(Masterpieces of American Fiction)

The Final Mist begins in a very symbolic way: The protagonist has just married Daniel, and they arrive at the hacienda during a storm, the rain and the cold functioning as metaphors for their loveless marriage. From this first night, the protagonist’s life is tinged by loneliness and frustration. She wanders through the woods, bitterly anguished by the fact that her life has no purpose and her body is aging without experiencing real love. The image of the young girl lying dead among artificial flowers in a house surrounded by heavy mist becomes, in the novel, the objective correlative of the protagonist’s own existence.

One day, Regina, her husband, and her lover come to visit, and the protagonist compares her barren life with Regina’s, who becomes a symbol of passion, music, and vitality. From this point on, the protagonist’s existential dilemma is symbolized by the dual oppositions of life (sound, light, fire, water, earth) and death (silence, darkness, coldness, deadly mist). One foggy night she leaves the house and encounters a mysterious young man who takes her to a house and makes love to her. The eroticism of this scene is highly symbolic as she feels, for the first time, that her life has a true meaning. Because of the surrealistic presentation of this encounter, the reader does not know if the lover really exists or if instead he is a product of her feverish mind. Reality and dreams merge in an ambiguous counterpoint between the...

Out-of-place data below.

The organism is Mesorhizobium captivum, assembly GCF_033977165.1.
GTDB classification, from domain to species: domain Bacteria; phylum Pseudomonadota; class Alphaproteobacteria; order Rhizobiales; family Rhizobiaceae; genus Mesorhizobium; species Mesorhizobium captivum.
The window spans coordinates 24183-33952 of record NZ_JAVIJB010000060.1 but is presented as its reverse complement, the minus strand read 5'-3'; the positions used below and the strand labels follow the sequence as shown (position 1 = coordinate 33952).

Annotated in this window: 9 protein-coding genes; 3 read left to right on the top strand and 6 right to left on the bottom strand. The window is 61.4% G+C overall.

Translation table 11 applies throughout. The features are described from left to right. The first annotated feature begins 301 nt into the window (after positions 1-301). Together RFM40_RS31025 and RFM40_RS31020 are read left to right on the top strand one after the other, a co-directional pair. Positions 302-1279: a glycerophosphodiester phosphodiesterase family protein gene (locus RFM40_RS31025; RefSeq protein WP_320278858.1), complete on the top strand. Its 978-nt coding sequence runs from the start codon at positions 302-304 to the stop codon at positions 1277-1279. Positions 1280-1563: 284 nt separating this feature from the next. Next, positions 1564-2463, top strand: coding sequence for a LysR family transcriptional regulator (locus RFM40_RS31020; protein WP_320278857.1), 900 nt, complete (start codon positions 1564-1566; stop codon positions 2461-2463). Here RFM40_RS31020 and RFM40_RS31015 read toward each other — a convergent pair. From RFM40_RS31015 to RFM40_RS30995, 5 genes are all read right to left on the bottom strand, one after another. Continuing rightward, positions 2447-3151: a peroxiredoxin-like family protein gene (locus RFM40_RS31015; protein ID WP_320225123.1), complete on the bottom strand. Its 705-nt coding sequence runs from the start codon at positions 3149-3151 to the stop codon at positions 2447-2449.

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(Masterpieces of American Fiction)

Adams, Michael I. Three Authors of Alienation: Bombal, Onetti, Carpentier. Austin: University of Texas Press, 1975. Adams presents a sociopsychological critical interpretation of three Latin American authors whose works share similar themes.

Alegría, Fernando. “María Luisa Bombal.” In Latin American Writers, edited by Carlos A. Solé and Maria I. Abreau. Vol 3. New York: Charles Scribner’s Sons, 1989. An essay on the life and career of Bombal. Includes analysis of her works and a bibliography.

Guerra-Cunningham, Lucía. “Mariá Luisa Bombal.” In Spanish American Authors: The Twentieth Century, edited by Angel Flores. New York: H. W. Wilson, 1992. Profiles Bombal and includes an extensive bibliography of works by and about the author.

Mujica, Barbara. “The Shrouded Woman.” Americas 48 (January/February, 1996): 61-62. A review of Bombal’s novels. Mujica sees Bombal as a precursor of the Magical Realists and part of a literary elite that sought to integrate fantastic elements and social criticism into her work. A brief analysis and synopsis of The Final Mist and The Shrouded are included.

Ryan, Bryan, ed. Hispanic Writers: A Selection of Sketches from Contemporary Authors. Detroit: Gale Research, 1991. Entry on Bombal gives an overview of her life, writing, and critical reaction to her work.